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“We have always tried to offer EVs in the market with an intent of value for money product without compromising on the quality”

In Conversation With Mr. Gautam Pal, National Corporate & Fleet Sales, Mahindra Electric

What has been your growth story during FY18 and what is the forecast for FY19?

FY 19 has been quite satisfactory in terms of the volume and we have had many key deployments in electric mobility across India. Just to give you an example, we have deployed EVs in Vaishnodevi this year which is considered one of the very challenging routes and Mahindra EVs have been performing seamlessly for the past one year now. This and the various other fleet deployments brings our growth of 50% in volumes as compared to FY18 in Fleet and Institutional sales.

What is your company’s strategy for E-Mobility?

We have always tried to offer EVs in the market with an intent of value for money product without compromising on the quality. Our products matches the best of the specifications in the given price range to qualify for the FAME 2 subsidy. Also with the quality product we focus on giving our customers an unmatched service support from the extensive network of Mahindra which only gives peace of mind with a new technology. Along With these we offer other intrinsic values like best of financing and Leasing options, AMC options, extended warranty, driver training programmes and support programmes for Drivers like the Uday which gives benefits like life and accidental cover to driver partners, scholarships for their children etc.

Recently Mahindra Electric and Blu Smart has joined Hands, How has the association been?

The association between Mahindra and Blusmart has been one of the remarkable ones for both. Firstly we were able to deploy 70 Mahindra vehicles at one go, secondly we also engaged for the technical part in developing their commuter and driver app. This was a one of experiences wherein we not only deployed electric cars but were also instrumental in deploying cutting edge technology to power these cars and the business thereof. A great learning experience for both and we look forward to this kind of an intellect building partnership for the next 500 vehicles that Blusmart has pledged to procure from us.

GOI has set a new target of 7M sales by 2020, what do you think the government should do on top priority to achieve this target?

I think out of all Cs – Common, connected, convenient, congestion free, charged, clean and cutting edge, the GoI should focus more on Convenient and Charging as this will give the much needed impetus to the Evs in the next 2-3 years timeframe and will give the confidence to consumers on the easy adaptability of these vehicles.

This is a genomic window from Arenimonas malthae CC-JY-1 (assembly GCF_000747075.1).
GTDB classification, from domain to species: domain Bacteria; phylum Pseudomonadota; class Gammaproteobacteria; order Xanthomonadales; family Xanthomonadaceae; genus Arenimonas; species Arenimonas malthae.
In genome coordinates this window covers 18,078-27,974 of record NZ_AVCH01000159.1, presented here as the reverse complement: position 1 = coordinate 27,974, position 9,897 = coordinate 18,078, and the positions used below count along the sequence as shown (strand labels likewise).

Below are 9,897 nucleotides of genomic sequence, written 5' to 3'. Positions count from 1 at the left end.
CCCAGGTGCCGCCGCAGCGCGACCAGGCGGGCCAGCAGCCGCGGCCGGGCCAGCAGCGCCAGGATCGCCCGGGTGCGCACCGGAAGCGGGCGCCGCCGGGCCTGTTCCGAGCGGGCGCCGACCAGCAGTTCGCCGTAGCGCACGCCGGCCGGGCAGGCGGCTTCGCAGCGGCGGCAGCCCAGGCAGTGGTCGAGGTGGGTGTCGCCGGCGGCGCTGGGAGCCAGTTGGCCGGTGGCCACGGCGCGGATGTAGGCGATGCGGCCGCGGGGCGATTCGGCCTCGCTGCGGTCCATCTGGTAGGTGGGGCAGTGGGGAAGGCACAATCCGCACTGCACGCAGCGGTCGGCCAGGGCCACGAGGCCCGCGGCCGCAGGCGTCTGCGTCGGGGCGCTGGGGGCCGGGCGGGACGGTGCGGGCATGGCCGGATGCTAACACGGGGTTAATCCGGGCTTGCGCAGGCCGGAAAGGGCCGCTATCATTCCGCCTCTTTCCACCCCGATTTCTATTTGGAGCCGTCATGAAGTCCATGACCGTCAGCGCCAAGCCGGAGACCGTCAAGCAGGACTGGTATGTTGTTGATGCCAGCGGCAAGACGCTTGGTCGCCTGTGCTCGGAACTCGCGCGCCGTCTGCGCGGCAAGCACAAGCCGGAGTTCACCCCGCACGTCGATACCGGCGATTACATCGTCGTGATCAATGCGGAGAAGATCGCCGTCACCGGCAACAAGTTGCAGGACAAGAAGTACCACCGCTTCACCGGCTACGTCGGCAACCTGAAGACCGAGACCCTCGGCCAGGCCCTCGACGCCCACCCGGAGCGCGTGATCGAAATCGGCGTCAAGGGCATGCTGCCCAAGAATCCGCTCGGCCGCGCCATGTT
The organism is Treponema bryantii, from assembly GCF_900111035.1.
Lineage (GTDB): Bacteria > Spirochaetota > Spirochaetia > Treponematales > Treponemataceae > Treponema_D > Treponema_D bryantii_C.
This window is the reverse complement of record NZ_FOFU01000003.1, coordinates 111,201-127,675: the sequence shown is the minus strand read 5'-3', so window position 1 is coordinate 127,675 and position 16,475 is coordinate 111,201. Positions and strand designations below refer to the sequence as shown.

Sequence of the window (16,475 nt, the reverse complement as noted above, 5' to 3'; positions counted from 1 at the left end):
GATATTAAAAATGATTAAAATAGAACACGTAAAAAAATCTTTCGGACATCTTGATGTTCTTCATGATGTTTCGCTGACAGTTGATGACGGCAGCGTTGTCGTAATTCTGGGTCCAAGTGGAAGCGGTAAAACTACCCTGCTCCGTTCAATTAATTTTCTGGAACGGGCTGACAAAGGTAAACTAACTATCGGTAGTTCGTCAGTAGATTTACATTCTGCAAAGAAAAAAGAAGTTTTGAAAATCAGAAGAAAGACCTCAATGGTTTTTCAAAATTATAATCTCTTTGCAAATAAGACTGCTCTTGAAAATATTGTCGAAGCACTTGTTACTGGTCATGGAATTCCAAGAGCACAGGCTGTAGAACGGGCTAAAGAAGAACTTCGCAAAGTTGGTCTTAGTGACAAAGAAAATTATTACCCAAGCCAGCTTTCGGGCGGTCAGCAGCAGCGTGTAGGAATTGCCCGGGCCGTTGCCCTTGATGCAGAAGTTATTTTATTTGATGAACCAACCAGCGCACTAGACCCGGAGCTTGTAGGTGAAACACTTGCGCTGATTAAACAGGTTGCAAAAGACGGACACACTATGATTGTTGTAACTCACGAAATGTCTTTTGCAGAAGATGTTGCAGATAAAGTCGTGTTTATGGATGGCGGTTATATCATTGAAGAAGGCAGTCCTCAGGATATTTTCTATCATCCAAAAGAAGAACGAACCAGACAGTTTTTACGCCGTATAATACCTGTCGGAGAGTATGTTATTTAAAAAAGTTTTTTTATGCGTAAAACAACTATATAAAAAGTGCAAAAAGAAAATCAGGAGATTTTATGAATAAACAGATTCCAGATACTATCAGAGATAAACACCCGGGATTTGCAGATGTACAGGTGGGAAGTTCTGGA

What according to you are the current bottlenecks which may impede growth for this sector?

The EV sector has huge potential in India currently in the fleet and captive usage segment. The major impediments in its growth is the limited availability of quality products, right incentives, little clarity of state incentives in many states and development of public charging infrastructure. Elaborating the first point on quality products there are many manufacturers in the 3 wheeler space who don’t have certified vehicles. Also the availability of products is also very limited with only Mahindra offering their EVs to retail customers. Speaking on the incentive part, there is a delay in getting the subsidies from concerned state departments. Once the reimbursement of these subsidies are streamlined and is made more simpler, consumers will have a positive feedback on the adoption. Subsidies have to be given in the true spirit of the EV adoption. Also many states are yet to release their respective EV policy, road tax isn’t exempted across India and only a handful of states gives this benefit to EV users. More incentivising can be done with free toll-ways, free and dedicated public parking for EVs, also dedicated routes in certain pockets of a city can help in making EVs chalk out its story in a larger canvas.

Lastly infrastructure creation comes which many will term as a primary reason for slow adoption. Govt of India has a very clear policy in this respect as well. Almost all OMCs and Energy management cos are on board for setting up of charging stations in their fuel stations. We are also working with many of these energy players in identifying hotspots of EV operation currently and future prospects. This helps them in identifying places to set up fast chargers where there is/ will be demand. Although it will take some time but change is bound to happen.

How do you foresee the synergy between solar industry and the EV sector.

India has become one of the top renewable energy producers globally with ambitious capacity expansion plans. The country has an installed renewable energy capacity of about 80GW and is running the world’s largest renewable energy programme with plans to achieve 175GW by 2022 and 500GW by 2030, as part of its climate commitments. Also as the world’s third largest oil consumer, India is particularly vulnerable as it imports more than 80% of its oil requirements and around 18% of its natural oil. With these figures and the onset of electric mobility we can can very well see that the country has very clear plans to not only use cleaner means of powering electric vehicles but also secure Its energy needs for future. With the creation of clean energy through solar and other renewable energy sources, efforts are on to store this with the help of large lithium ion batteries so as to suffice the energy needs in cities and semi urban areas in peak load. So I foresee that solar industry and electric vehicle industry will grow hand in hand with the aid of clear directives from the Govt. for the next 10-15 years time frame.

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